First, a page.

A Seedy Pastime
Toronto Star column – published March 2, 2013
“One of the most delightful things about a garden is the anticipation it provides.” ~W.E. Johns, The Passing Show
On my property stands an authentic pioneer cabin from the 1840s. My late father, Len, salvaged it from the wrecking ball on the Pickering Airport lands about 30 years ago. Inside of this fine virgin pine structure is a collection of gardening paraphernalia that I have collected over the years.
Among the artefacts is a box of swede garden seeds that date back to 1947. I tested some of them recently and lo and behold they are still viable: they germinated in spite of being dormant in a dusty box for over 60 years.
The seeds that you buy on the racks at your local retailer this time of year are, thankfully, a lot fresher than my swedes. In fact the producers of retail seed packets are required by law to sell seed that was harvested last year for sale this season. That is why the back of a seed packet is generally stamped with the date.
As we wade into spring, there is a general awakening that occurs in us. Something stirs that makes us want to get outside to throw a Frisbee or take the dog for an extra long walk. Like a bear waking from hibernation, we go outside and breathe deep the fresh air of spring. There is something primal about it. The seeds that we sow each spring for our garden go through a similar process: Mother Nature has programmed them to produce a root right about now. Or, over the next few months.
For this reason I draw to your attention the great pleasure and immense satisfaction that can be derived from seed starting this time of year.
The timing of seed sowing varies widely, depending on the type of plants that you wish to grow. Some seeds should have been started by now [like petunias, impatiens and geraniums] but in most cases you still have time to get started.
What you will need:
– Seed starting trays. I use the type that does not have drainage holes. I place plastic inserts into the trays that drain freely. I like the larger sized 4 cell packs vs. the smaller 6 packs that require more water and attention.
– Clear tray topper. To create a mini-greenhouse effect. They hold in moisture during the critically important seed germination period. When germination occurs, prop up the transparent top with a popsicle stick and remove it altogether when the seedlings touch it.
– Seed starting soil. Look for brands that you can trust like Green Earth, Premier, and CIL. A seed starting mix is different from potting or container mix as it is finer, lighter, and holds moisture for a longer period of time.
– Hand held atomizer. For misting young seedlings to keep them moist.
– Sunlight or artificial lights. If you don’t have a south or west facing window, you will need to acquire fluorescent tubes and rig up a propagation area or buy a plant stand with illumination.
When to get started.
To determine the best time to get seeds started, consider the number of days it will take to grow a transplant to planting size and count the days back from the planting date. For instance, if May 24th is the planting date and you want to start tomatoes [which will grow to planting size in 4 to 6 weeks], the seed starting ‘window’ is during the first two weeks of April.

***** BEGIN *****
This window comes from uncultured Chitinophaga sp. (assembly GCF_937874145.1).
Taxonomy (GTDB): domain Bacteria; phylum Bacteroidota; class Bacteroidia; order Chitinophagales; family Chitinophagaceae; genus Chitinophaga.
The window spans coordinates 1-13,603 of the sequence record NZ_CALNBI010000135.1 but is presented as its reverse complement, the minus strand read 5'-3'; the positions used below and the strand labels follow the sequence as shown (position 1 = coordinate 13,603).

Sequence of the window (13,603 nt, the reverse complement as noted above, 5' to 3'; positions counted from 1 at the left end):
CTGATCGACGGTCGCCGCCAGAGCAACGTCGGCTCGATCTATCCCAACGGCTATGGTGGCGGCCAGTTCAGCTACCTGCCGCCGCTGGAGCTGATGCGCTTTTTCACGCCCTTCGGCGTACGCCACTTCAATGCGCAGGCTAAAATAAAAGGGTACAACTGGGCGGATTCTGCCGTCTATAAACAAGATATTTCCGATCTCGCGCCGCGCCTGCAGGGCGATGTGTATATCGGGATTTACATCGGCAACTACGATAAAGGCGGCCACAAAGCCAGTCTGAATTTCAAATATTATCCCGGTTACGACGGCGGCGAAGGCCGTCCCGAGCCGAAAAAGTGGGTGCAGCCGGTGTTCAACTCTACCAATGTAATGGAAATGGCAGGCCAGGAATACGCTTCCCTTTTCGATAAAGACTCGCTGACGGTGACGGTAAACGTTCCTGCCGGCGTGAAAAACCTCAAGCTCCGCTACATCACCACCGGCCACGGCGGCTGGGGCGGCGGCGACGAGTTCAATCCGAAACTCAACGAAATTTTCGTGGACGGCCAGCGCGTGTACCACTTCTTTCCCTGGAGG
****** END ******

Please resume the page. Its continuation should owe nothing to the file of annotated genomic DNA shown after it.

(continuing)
Or follow the chart below which assumes May 24th is the planting date [easier, right? Just post this on your fridge].
|Flower||Time to Germination||When to Start Seeds Indoors|
|African Daisy||21-35||April 1 – 14|
|Anchusa||14-21||April 1 – 14|
|Black-eyed-Susan vine||10-15||April 1 – 14|
|Blue Daisy||25-35||March 4 – 17|
|Calendula||10-14||April 15 – 28|
|Calliopsis||5-10||April 1 – 14|
|Cape Marigold||10-15||April 22 – May 5|
|Chrysanthemum||10-18||March 18 – March 31|
|Cosmos||5-10||April 8 – 21|
|Dahlia||5-10||April 15 – 28|
|English Daisy||10-15||April 1 – 14|
|Forget-me-not||8-14||April 1 – 14|
|Four-o-clock||7-10||April 15 – 28|
|Geranium||5-15||February 11 – March 10|
|Gerbera||12-25||March 18 – March 31|
|Hibiscus||15-20||April 1 – 14|
|Hollyhock||10-14||April 1 – 14|
|Impatiens||15-20||March 4 – 17|
|Kingfisher Daisy||25-35||March 4 – 17|
|Lantana||40-45||February 18 – March 10|
|Morning Glory||5-7||April 15 – 28|
|Pansy||10-20||April 1 – 14|
|Petunia||10-12||March 4 – 17|
|Snapdragon||10-14||April 1 – 14|
|Strawflower||7-10||April 15 – 28|
|Verbena||20-25||February 18 – March 10|
|Zinnia||5-7||April 15 – 28|
|Vegetables||Time to Germination||When to Start Seeds Indoors|
|Asparagus||7-20||April 15 – 28|
|Broccoli||7-10||April 15 – 28|
|Brussels Sprouts||7-10||April 15 – 28|
|Cabbage||7-10||April 15 – 28|
|Cucumber||7-10||April 29 – May 12|
|Eggplant||7-12||March 18 – March 31|
|Gourds||7-10||April 29 – May 12|
|Leek||10-12||April 1 – 14|
|Melon||5-10||April 29 – May 12|
|Peppers||14-20||March 18 – March 31|
|Pumpkin||7-12||April 29 – May 12|
|Rutabaga||5-7||April 15 – 28|
|Winter/Summer Squash||7-12||April 29 – May 12|
|Tomato||8-10||April 1 – 14|
|Turnip||5-7||April 15 – 28|
|Watermelon||10-15||April 29 – May 12|
Starting a garden from seed is one of the most satisfying experiences that you can have as a gardener. Imagine telling friends that you have over for dinner this summer that the tomatoes they are enjoying were not only grown by you but started by you from seed. You will surprise yourself at how easy it really is.